Although a deeper analysis is required, I wish to recall theargument of Béla Greskovits, who, in 1998, argued that the situation would come to ‘the end of patience’ in Eastern Europe. Indeed, according to Greskovits, Eastern Europeans, in the decade following the fall of communism, refrained from protesting violently whilst slowly ‘shifting to second, informal economy’ or relying on ‘their employers’ capacity to enforce protective state intervention”. Likewise, in politics, Eastern Europeans, ‘slowly turned to protest voting and channeled their demands through democratic institution, abjuring other tactics’.

Meantime, the world changed, and the Hungarian Left failed to embrace a renewed Marxian approach as an answer to the economic crisis of 2008/09. Instead, the Hungarian Left remained impotently incapable of taking advantage of the “end of patience”. This resulted in the collapse of the Hungarian social-democracy in the elections of 2010. This situation, of course, was not limited to Hungary or Eastern Europe; in fact, the demise of the social-democraic left extend to both sides of the Atlantic. As Jan Rovny pointed out: ‘[i]n shifting its focus to the new middle classes, the left let the new precariat [precarious proletariat] fall towards nationalist protectionism, where it became fertile ground for the populist radical right.’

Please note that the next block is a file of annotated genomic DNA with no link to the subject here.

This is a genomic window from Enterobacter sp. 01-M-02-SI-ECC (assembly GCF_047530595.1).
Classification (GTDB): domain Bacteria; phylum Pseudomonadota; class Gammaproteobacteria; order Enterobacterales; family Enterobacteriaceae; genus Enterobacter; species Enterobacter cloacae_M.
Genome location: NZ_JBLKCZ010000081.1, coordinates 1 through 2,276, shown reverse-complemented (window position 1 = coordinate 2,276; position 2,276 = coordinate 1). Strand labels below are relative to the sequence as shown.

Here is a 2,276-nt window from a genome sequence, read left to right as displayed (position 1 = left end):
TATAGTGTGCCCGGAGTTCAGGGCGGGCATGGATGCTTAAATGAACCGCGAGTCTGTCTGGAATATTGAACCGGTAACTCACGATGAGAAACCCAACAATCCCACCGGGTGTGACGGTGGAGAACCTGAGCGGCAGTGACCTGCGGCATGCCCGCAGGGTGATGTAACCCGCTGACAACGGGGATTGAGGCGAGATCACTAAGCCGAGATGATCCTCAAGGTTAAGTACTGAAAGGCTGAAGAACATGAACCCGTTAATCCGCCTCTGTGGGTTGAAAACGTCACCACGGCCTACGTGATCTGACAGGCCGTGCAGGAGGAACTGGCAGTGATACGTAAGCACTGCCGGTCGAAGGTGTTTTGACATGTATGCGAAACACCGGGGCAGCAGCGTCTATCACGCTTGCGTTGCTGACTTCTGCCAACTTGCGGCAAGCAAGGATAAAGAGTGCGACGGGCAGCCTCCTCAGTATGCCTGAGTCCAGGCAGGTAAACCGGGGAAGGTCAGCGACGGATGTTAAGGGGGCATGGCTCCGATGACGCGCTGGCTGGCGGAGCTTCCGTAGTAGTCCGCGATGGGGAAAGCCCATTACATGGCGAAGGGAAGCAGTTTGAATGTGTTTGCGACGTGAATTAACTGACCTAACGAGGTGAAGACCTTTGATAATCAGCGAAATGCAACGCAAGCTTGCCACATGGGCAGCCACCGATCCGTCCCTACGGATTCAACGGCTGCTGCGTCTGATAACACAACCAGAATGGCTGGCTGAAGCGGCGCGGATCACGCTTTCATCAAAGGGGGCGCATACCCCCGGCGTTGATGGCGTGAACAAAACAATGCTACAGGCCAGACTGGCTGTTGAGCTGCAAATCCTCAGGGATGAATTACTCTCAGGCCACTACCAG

Right-wing Hegemony

While it may appear that the turning point of the Right-wing breakthrough in Hungary was 2010, the process began much earlier. Indeed, the Hungarian Right spent over a whole deacde (the 2000s) to create a right-wing Gramscian hegemonic structure. This is the most perverse and terrible political procedure which can be imagined, because it shows how the Hungarian Left betrayed not just the working-class but the whole Left political tradition.

The politics and tactics of Fidesz, the leading Right-wing party since 1998, can be analysed from a Gramscian perspective. Fidesz began as a party in government (between 1998 and 2002), and then became the main opposition party (between 2002 and 2010) after a dour struggle on political, economic, cultural fronts. The party managed to build a complex political and economic network as a historical bloc, which it has used to create a national popular movement (‘civil circles’), thus politicizing masses. The Right claimed that the successive social-democrat governments (first from 1994 to 1998, then from 2002 to 2010) caused an organic crisis, in the Gramscian sense, as it was framed within an economic and social crisis which turned into a crisis of hegemony. This overlapping crisis culminated successively in 2006 (when the Right-wing blew out rough street movements because of the moral crisis caused by the scandal surrounding the lies of the incumbent Socialist prime minister), in 2009 (when the Left-Liberal governing coalition collapsed) and in 2010 (when Fidesz reached two-thirds in the parliament for the first time).

This was a time of crisis, indeed. Whereas the Left lost its grip on the superstructures, the far-right put forward innovative ideas, perspectives, and practices. Although, the hegemonic project of the right abounds in nationalism, antagonizing rhetoric and xenophobia, it reflects a Gramscian way of thinking. In this sense, Viktor Orbán has emerged as a ‘post-modern Prince’, which is ‘a political subject that could form a collective will out of diversity and difference, in a social, cultural, and political context’ (Briziarelli, 2018: 106.).


When the Right is the Left